Not to mention and FDIC insured account is more secure than your mattress.
I’ve used this technique for years - well, not at the moment because, due to job loss last November, I don’t have the sort of job where that is feasible at the moment, but I used automatic deductions for savings, for paying off a small loan, for setting aside money for taxes (I have occasionally had 1099’s at the end of the year for freelance work) and so on - it’s a great option.
My husband and I paid off our major debt years ago - once you’re out from under 15% interest you’ll be amazed at how much easier it is to breathe. Since then we’ve had a couple vehicle loans (paid off) and one year with major out-of-pocket medical expenses we took out a small loan from a credit union at a lower-than-credit-card rate, paid off everyone, and used payroll deductions to pay off that loan.
Actually, I always heard it as “six months living expenses”. The point is, have a cushion of this nature.
Please note this needs to be in cash or equivalent - something you can liquidate quickly, without hassle. In other words, not real estate, not your 401(k) (which you can take a loan from, but then you’re paying interest again).
Just be cautious - my husband and I got a flexible spending account for health care and it turned into a complete nightmare, it was a horrible experience - they kept screwing up, we were threatened with an audit for the FSA manager’s errors, and it was just awful. So, as with everything, keep your eyes open.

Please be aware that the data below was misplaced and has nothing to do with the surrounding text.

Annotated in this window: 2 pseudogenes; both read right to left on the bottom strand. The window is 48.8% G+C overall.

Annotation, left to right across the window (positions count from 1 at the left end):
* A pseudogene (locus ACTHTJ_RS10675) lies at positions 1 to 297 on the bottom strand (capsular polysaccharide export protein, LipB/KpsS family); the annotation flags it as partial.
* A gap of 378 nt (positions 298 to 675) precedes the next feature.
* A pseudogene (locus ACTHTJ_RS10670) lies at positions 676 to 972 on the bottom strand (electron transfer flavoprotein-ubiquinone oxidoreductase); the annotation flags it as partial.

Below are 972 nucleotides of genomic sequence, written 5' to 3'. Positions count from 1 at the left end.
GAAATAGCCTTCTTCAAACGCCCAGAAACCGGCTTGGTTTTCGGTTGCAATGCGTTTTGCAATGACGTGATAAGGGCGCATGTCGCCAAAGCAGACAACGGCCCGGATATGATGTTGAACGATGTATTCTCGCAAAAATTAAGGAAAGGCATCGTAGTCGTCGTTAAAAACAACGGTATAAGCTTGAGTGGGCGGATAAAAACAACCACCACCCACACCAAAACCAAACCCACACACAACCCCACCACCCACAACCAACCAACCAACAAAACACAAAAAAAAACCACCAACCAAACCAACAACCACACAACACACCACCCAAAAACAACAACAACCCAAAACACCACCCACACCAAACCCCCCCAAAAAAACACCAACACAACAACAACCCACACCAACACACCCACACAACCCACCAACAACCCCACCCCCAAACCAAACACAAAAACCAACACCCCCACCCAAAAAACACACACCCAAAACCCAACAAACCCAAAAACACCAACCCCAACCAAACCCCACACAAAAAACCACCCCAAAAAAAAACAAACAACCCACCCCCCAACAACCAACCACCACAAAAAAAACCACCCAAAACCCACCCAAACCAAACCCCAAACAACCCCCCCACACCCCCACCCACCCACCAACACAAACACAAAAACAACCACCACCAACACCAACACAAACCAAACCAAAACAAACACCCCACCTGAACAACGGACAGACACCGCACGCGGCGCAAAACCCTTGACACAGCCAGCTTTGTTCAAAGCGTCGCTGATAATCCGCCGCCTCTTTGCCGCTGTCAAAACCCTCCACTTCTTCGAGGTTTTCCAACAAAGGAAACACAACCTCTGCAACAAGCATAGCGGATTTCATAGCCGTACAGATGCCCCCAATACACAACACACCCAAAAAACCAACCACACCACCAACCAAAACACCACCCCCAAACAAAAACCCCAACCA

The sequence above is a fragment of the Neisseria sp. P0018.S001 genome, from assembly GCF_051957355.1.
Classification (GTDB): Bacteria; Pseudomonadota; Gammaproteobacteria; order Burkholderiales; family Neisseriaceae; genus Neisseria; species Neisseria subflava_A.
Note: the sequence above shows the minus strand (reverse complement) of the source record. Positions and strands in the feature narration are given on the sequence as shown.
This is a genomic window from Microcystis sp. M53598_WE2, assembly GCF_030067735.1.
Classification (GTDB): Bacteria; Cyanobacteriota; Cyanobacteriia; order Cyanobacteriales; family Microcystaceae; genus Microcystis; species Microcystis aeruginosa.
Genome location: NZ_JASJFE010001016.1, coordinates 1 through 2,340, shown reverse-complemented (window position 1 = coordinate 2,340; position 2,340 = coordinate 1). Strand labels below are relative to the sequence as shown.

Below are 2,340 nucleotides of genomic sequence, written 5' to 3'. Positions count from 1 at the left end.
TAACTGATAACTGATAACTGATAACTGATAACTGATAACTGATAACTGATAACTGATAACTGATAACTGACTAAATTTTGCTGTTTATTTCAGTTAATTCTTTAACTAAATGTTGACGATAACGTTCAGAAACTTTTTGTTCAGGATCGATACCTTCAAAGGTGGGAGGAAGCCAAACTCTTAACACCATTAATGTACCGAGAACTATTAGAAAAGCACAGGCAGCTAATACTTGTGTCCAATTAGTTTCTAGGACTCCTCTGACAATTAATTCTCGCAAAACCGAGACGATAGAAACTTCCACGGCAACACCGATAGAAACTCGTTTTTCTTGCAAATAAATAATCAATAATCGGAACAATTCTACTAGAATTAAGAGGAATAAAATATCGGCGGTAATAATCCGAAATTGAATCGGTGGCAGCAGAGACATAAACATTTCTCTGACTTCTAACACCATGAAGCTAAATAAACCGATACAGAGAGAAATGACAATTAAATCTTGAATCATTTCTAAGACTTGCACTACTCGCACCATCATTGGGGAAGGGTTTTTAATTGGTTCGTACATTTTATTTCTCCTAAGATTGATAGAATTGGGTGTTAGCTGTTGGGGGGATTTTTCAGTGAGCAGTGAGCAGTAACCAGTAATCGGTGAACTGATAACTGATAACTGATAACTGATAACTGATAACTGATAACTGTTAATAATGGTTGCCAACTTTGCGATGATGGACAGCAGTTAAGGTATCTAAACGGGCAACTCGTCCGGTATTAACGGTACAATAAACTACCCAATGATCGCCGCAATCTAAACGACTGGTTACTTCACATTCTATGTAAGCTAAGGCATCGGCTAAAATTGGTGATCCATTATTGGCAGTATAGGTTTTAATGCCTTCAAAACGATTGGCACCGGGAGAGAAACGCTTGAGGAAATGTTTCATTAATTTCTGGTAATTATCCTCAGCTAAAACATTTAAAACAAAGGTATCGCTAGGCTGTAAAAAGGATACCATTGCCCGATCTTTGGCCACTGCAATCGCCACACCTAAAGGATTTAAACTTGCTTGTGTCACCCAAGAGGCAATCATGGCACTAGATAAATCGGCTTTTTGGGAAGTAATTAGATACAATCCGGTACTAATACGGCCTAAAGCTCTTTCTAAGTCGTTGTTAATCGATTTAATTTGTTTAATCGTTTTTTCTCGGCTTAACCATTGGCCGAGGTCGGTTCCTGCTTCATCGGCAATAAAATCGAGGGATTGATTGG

No, hon - you need the emergency fund FIRST - you must pay for today before you invest for tomorrow. Once you have your emergency fund you can weather job interrupts, stock market crashes, whatever, much better.
If I had fully funded my retirement I would not have had any savings – and it’s those savings that have kept my head above water this past year of on-again, off-again unemployment. I would have either gone into serious, serious debt (as it is, I have none) or even been out on the street.
It’s strictly my own opinion, but I find having that “six month’s living costs” in the bank to be extremely valuable in staying out of debt, and staying out of debt is a good thing. (yes, auto loans and home mortgages are reasonable reasons to be debt, but you have to keep those managable).